CAD technology cools its heels amid skepticism

March 12, 2007

Does software that flags malignancies on medical images help, hinder, or make no difference to patient management? That question has dogged radiology for years. Automated detection systems are undoubtedly becoming smarter, strengthening arguments for their use. But no system is perfect, and doubts remain, leading to a widespread policy of wait and see.

Does software that flags malignancies on medical images help, hinder, or make no difference to patient management? That question has dogged radiology for years. Automated detection systems are undoubtedly becoming smarter, strengthening arguments for their use. But no system is perfect, and doubts remain, leading to a widespread policy of wait and see.

Computer-aided detection is a good idea in principle, the argument goes, but let's not rush in yet. The technology may still improve further given time. For those who are tired of waiting, speakers at Saturday refresher course showed exactly what CAD can and cannot do.

"The theme that will be manifest in this session is that CAD methods are here, and at least some of them are ready for clinical use," said Dr. James Thrall, radiology chair at Massachusetts General Hospital. "The ones that are not quite ready for clinical use show substantial promise."

CAD software's long-standing weakness is its tendency to flag apparent abnormalities that are not actually malignancies. Progress is being made in this area as the technology evolves. Despite the improvements, however, many radiologists are still not taking advantage of CAD.

"Great improvements can be seen in the latest versions of CAD software for lung CT, making the tool more efficient," said Dr. Catherine Beigelman-Aubry, a radiologist at Pitié-Salpêtrière Hospital in Paris. "But the workflow for CAD systems is not optimized. The best CAD systems are not always available on clinical workstations used for diagnosis."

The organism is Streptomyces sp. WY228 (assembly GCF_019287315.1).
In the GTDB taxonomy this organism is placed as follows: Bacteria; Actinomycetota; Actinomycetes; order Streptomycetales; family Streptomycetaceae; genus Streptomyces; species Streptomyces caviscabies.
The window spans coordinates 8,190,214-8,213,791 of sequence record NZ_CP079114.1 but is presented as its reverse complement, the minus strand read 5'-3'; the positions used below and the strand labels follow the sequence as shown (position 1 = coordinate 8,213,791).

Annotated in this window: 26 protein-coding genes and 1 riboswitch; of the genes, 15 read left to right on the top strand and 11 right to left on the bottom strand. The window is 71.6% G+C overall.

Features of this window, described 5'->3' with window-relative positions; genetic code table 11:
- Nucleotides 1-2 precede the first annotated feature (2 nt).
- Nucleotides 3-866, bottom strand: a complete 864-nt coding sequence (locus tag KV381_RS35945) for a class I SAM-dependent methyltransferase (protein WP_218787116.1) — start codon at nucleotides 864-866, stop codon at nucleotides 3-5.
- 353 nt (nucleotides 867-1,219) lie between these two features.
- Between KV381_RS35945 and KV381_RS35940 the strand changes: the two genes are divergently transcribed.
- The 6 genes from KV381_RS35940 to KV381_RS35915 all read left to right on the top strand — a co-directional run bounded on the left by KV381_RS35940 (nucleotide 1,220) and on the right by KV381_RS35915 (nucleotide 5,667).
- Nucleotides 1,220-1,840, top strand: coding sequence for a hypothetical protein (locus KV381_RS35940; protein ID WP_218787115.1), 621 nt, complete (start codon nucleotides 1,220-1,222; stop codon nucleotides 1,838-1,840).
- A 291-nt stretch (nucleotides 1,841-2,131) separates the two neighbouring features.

Systems requiring that CT data sets be transferred to a separate workstation waste too much time, she said. She thinks that lung CAD software will remain underused unless it can be integrated into a reading workstation or PACS.

A number of different lung imaging problems can be addressed with CAD, including detection of pulmonary embolism and quantification of emphysema. Most systems, however, have been designed to pick up lung nodules. The best systems have a sensitivity of around 85% for solid nodules, whereas the sensitivity of a human observer will be around 60%.

"Without a CAD system, screening for lung nodules is a long and tedious task," Beigelman-Aubry said. "Some CAD systems may also depict nonsolid nodules with a higher sensitivity than human observers. This is important to consider because the prevalence of malignancy of these nodules is around 10 times higher than the solid nodules."

The task of hunting for abnormalities on screening mammograms is fraught with similar problems. Images are complex, and the changes indicative of a cancer can be extremely subtle. Readers faced with a large pile of screening mammograms to report will inevitably become fatigued. Little wonder, then, that there is a reasonably steady miss rate of 20%.

Breast CAD packages are now prevalent in the U.S. Radiologists who previously worked alone can now double-check their findings and reimbursed for doing so. Uptake in Europe, however, has been considerably slower. This is largely due to the long-standing tradition of double reading for breast screening in Europe, said Dr. Rosalind Given-Wilson, a radiologist at St. George's Hospital in London.

As healthcare costs increase, breast screening providers in Europe will undoubtedly look at replacing their second human pair of eyes with a software package. Studies examining the benefits of breast CAD have produced contradictory findings, however. The switch may not even be cost-effective if the number of women called for follow-up rises, but the rate of cancer detection stays reasonably constant.

One area where breast CAD could be used in Europe with relatively little controversy is training. The "show me one like it feature," which brings up similar looking abnormalities and their correct diagnoses, could be a useful tool for trainees, Given-Wilson said. What happens tomorrow will depend on how the technology evolves to reduce false positives and minimize unwarranted recalls.

"At the moment, if given a choice, I would rely on a second reader for screening mammograms. But that's not to say that in a few years time I won't be relying on CAD," she said. "The decision-making interface is where things need to improve. It's not that breast CAD systems are bad, or that radiologists are bad, it is just how they work together."